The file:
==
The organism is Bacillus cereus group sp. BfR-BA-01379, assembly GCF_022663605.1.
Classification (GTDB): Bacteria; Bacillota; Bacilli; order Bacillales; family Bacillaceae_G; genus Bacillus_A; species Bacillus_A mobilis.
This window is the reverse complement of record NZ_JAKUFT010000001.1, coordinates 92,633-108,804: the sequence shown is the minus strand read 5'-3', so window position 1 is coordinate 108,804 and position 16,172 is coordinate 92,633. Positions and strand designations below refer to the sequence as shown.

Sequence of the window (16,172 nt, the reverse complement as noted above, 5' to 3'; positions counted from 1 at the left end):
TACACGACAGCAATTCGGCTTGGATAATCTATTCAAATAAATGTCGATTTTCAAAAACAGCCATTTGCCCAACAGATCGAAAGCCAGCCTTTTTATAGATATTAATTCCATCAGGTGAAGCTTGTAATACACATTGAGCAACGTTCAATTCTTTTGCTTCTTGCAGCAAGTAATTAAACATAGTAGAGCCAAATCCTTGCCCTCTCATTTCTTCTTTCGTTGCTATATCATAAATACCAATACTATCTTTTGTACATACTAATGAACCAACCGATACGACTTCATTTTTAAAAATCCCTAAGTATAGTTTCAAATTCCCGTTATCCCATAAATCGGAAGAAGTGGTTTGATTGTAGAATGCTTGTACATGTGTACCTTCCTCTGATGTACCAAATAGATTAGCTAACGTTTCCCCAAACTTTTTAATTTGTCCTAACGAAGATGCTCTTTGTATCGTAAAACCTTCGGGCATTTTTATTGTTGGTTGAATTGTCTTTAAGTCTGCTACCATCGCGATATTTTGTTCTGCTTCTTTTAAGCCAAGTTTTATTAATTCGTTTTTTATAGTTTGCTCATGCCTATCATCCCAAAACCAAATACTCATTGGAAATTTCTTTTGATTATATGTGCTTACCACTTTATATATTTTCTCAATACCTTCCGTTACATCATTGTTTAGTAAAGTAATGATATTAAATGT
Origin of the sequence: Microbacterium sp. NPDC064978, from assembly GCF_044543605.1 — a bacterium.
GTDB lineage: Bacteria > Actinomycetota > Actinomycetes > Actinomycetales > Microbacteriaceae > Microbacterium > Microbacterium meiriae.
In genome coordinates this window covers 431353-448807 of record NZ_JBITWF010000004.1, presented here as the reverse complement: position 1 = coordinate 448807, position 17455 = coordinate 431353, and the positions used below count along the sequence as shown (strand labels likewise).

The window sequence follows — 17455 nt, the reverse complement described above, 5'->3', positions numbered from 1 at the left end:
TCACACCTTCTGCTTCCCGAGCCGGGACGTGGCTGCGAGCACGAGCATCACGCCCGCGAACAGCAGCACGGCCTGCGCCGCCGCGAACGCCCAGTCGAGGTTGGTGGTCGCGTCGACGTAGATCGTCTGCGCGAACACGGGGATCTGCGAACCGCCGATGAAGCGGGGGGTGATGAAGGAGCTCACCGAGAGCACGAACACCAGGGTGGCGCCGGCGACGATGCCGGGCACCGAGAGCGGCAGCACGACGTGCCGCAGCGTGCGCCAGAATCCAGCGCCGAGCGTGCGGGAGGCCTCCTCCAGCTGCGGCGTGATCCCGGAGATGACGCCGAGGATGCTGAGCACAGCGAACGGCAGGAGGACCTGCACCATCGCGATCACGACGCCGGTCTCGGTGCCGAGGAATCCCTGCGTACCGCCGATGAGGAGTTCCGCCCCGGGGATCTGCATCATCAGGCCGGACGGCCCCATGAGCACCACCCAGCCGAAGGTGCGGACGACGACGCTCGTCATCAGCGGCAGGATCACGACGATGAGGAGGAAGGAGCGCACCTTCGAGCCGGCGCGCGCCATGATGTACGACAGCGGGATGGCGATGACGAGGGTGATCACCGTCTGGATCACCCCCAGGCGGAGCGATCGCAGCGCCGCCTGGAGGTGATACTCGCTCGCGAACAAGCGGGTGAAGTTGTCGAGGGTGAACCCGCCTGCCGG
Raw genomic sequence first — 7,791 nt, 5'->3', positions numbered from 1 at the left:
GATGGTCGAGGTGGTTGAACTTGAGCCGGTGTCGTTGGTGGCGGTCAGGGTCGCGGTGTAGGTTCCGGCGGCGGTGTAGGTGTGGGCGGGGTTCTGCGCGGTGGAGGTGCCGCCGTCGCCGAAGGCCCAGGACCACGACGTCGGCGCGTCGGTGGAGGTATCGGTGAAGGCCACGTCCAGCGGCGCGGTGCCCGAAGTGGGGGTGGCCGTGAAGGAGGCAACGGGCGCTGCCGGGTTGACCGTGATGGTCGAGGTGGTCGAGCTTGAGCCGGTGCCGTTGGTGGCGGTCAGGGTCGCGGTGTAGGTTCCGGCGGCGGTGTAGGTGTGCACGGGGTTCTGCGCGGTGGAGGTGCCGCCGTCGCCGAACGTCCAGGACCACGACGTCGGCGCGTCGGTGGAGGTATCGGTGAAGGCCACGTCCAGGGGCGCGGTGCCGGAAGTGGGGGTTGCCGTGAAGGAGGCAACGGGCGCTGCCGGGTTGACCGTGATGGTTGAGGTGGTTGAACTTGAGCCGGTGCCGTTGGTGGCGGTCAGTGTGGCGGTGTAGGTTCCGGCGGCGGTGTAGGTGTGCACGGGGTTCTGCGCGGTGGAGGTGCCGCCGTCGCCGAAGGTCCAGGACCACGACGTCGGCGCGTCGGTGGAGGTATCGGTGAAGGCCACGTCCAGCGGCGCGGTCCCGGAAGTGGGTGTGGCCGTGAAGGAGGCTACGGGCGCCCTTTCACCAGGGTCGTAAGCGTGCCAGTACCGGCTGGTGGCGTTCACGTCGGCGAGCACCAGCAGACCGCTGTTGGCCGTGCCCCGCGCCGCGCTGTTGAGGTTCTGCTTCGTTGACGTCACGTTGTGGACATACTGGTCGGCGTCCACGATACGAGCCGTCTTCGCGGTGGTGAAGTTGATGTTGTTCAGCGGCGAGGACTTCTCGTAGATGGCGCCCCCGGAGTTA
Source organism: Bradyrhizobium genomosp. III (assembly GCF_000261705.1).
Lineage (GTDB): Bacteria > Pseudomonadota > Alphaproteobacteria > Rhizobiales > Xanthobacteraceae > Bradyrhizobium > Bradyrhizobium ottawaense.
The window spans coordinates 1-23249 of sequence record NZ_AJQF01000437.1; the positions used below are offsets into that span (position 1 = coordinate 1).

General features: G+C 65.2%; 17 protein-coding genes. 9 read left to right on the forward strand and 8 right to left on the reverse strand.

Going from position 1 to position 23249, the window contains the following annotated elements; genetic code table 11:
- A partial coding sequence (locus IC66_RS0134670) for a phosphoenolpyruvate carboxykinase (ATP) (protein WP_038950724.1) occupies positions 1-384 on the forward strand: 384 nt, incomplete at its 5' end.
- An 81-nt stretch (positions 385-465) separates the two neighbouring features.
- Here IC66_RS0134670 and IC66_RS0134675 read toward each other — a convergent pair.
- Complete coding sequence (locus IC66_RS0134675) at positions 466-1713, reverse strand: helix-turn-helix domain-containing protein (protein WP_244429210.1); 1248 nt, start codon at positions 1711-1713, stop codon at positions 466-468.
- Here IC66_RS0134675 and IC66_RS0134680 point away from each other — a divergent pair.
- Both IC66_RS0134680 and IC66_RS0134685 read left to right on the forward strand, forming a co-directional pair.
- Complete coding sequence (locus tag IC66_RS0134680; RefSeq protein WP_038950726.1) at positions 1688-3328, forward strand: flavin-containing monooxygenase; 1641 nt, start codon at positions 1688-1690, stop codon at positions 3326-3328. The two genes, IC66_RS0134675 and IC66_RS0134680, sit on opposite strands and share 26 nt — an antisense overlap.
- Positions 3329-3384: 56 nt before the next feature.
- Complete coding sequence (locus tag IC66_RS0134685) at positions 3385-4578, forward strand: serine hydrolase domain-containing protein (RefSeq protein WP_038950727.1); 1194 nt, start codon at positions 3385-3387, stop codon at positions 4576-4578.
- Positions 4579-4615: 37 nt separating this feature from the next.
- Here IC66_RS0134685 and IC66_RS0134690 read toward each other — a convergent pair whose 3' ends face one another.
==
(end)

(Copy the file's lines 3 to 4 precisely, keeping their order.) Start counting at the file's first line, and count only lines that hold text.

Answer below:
This window is the reverse complement of record NZ_JAKUFT010000001.1, coordinates 92,633-108,804: the sequence shown is the minus strand read 5'-3', so window position 1 is coordinate 108,804 and position 16,172 is coordinate 92,633. Positions and strand designations below refer to the sequence as shown.

Sequence of the window (16,172 nt, the reverse complement as noted above, 5' to 3'; positions counted from 1 at the left end):